Mathematics

Calculate Square Root Babylonian Method Nick Ford's image for:
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Image by: Most of us take our calculators for granted and press the square root button when we want to find a square root. To impress your friends as a mental gymnast you can follow a method that was used before the days of caculators

Here’s how to do it.

First, recall what is meant by a square root. A square root is a number that can be multiplied by itself gives a specified number. These numbers are very useful when calculating areas an often crop up in scientific calculations.

Now look at the multiplication tables that we learnt at school. These can give us the square roots are some whole numbers.

For the next part of the calculation it is useful to memorise the squares of all integers from one to twelve.

Numbers which have exact whole number square roots are unusual. Most square roots are irrational numbers which means that they can never be fully expressed as a fraction or decimal. In practice this does not matter, very few practical calculations require that square roots are accurate to more than four or five significant figures.

Now turn to the practical calculation itself.

Our calculation requires a first guess for the square root which we will progressively refine. Although it does not mater if we are widely wrong with the guess because the calculation will correct itself a good guess will speed up the calculation and reduce the number of refinements we need to make.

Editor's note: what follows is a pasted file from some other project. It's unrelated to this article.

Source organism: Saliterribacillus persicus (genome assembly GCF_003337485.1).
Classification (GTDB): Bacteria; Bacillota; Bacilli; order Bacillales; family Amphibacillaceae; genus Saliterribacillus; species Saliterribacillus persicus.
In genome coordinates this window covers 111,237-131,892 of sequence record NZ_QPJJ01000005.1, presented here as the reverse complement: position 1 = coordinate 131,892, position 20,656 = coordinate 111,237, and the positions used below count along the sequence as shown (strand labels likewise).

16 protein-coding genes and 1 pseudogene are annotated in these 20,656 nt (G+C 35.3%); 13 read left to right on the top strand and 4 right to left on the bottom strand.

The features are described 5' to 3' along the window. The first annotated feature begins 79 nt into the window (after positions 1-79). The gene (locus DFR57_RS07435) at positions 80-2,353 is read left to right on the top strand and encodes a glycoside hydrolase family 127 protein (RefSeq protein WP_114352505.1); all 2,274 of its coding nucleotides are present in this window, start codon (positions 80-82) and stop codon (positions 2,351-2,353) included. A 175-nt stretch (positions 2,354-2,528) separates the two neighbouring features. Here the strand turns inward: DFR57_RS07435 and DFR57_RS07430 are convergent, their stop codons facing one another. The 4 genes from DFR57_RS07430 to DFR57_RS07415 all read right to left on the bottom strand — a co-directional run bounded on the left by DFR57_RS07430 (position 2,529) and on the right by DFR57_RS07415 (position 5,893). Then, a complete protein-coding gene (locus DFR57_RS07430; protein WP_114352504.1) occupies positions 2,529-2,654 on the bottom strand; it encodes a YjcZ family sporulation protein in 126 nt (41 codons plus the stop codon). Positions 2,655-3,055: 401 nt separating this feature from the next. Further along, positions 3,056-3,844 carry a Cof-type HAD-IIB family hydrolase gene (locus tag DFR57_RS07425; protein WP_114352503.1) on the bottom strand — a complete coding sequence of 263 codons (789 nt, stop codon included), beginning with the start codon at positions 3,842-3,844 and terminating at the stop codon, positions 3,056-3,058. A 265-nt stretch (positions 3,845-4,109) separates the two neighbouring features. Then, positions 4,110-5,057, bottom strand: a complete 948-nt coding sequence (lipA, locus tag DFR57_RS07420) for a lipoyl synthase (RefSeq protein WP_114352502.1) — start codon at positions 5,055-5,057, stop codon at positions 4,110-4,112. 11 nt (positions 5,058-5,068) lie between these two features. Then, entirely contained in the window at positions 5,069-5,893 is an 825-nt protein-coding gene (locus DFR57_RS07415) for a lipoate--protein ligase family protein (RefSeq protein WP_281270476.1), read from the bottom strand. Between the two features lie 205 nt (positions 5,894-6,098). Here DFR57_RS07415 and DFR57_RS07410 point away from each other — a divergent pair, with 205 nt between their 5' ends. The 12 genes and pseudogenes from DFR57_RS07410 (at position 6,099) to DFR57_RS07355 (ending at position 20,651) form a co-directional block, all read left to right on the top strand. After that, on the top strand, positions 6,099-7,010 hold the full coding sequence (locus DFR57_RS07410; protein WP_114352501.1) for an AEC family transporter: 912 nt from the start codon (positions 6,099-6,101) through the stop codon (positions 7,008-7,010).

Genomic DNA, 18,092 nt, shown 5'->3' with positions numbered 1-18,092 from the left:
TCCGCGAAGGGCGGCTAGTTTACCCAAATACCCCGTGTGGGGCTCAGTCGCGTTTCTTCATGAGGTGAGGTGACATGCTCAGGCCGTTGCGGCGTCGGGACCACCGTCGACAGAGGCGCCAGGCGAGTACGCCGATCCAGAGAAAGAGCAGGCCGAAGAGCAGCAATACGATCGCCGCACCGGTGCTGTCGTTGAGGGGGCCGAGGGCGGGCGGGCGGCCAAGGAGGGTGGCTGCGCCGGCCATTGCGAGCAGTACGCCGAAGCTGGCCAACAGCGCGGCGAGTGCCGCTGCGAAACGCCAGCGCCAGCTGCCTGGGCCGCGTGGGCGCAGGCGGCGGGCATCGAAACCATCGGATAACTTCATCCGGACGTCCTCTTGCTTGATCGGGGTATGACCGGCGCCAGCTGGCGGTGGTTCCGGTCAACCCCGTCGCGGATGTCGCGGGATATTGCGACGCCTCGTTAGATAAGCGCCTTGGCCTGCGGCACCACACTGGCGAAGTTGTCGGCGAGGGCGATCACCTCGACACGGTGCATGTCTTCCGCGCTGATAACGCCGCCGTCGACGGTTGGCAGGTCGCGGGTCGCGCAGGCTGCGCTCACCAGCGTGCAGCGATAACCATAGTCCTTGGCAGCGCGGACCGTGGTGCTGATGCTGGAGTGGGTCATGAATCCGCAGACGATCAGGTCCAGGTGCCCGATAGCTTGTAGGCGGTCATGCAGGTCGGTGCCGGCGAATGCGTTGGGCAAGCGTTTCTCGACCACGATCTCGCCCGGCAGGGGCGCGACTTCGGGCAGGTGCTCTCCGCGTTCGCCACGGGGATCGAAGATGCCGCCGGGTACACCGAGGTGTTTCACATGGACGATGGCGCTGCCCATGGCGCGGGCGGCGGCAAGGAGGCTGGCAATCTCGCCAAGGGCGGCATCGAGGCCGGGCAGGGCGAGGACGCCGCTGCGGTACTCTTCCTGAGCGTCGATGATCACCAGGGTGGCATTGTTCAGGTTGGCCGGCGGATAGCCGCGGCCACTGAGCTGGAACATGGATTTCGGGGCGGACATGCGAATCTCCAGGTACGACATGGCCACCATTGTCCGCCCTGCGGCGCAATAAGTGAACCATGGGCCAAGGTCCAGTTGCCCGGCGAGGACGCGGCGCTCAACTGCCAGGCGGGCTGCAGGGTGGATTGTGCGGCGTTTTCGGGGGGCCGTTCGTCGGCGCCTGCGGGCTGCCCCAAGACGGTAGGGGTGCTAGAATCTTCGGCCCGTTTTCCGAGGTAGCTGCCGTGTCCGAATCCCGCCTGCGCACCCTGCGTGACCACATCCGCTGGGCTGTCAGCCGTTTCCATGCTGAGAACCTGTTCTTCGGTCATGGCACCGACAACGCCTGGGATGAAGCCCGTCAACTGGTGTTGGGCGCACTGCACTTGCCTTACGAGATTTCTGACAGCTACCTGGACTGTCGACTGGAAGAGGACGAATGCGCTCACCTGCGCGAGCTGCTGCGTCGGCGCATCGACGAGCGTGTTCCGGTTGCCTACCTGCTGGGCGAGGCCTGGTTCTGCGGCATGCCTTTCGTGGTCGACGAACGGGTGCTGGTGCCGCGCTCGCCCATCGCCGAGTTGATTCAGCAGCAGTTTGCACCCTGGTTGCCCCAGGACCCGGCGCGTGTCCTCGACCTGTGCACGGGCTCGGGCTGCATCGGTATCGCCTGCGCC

We can get the first guess by looking at the number we are about to square root.

Count the number of decimal places before we come to the most significant figure in the number. Count to the left if the number is greater than one. Count to the right if the number is less than one.

Lets call the count C.

If C is odd look at the two digits of the number  If C is even look at the first three digits of the number.  Then estimate the square root of the first two or three digits using your memory of the basic multiplication table. To complete the estimate align the guess C/2 columns to the left or right of the decimal place as appropriate.

For example calculate a first guess for the square root of 12345. C = 4 so look at the first three digits. The square root of 123 is just over 11. So a first guess for the root could be 110. The square root is actually 111.18

As another example find the square root of 0.001. C=4 so consider the square root of 10. This is just over 3. So the square root of 0.001 is about 0.03. Actually it is 0.031623.

Once we have the initial estimate the next step is to refine it using the formula:

New guess = Half * (Old Guess + Number to be rooted / Old Guess)

So for the root of 12345

New guess = 0.5 * ( 110  +  12345/110)

New guess = 111.11

And for the root of 0.001

New guess = 0.5 * (.03 + 0.001/.03)

New guess = 0.031667

The new guess can then be fed back into the formula and the cycle continued until the required accuracy is achieved.

This is a very ancient method known as the Babylonian, or sometimes Hero’s method.  It is a very useful way in which to calculate square roots.

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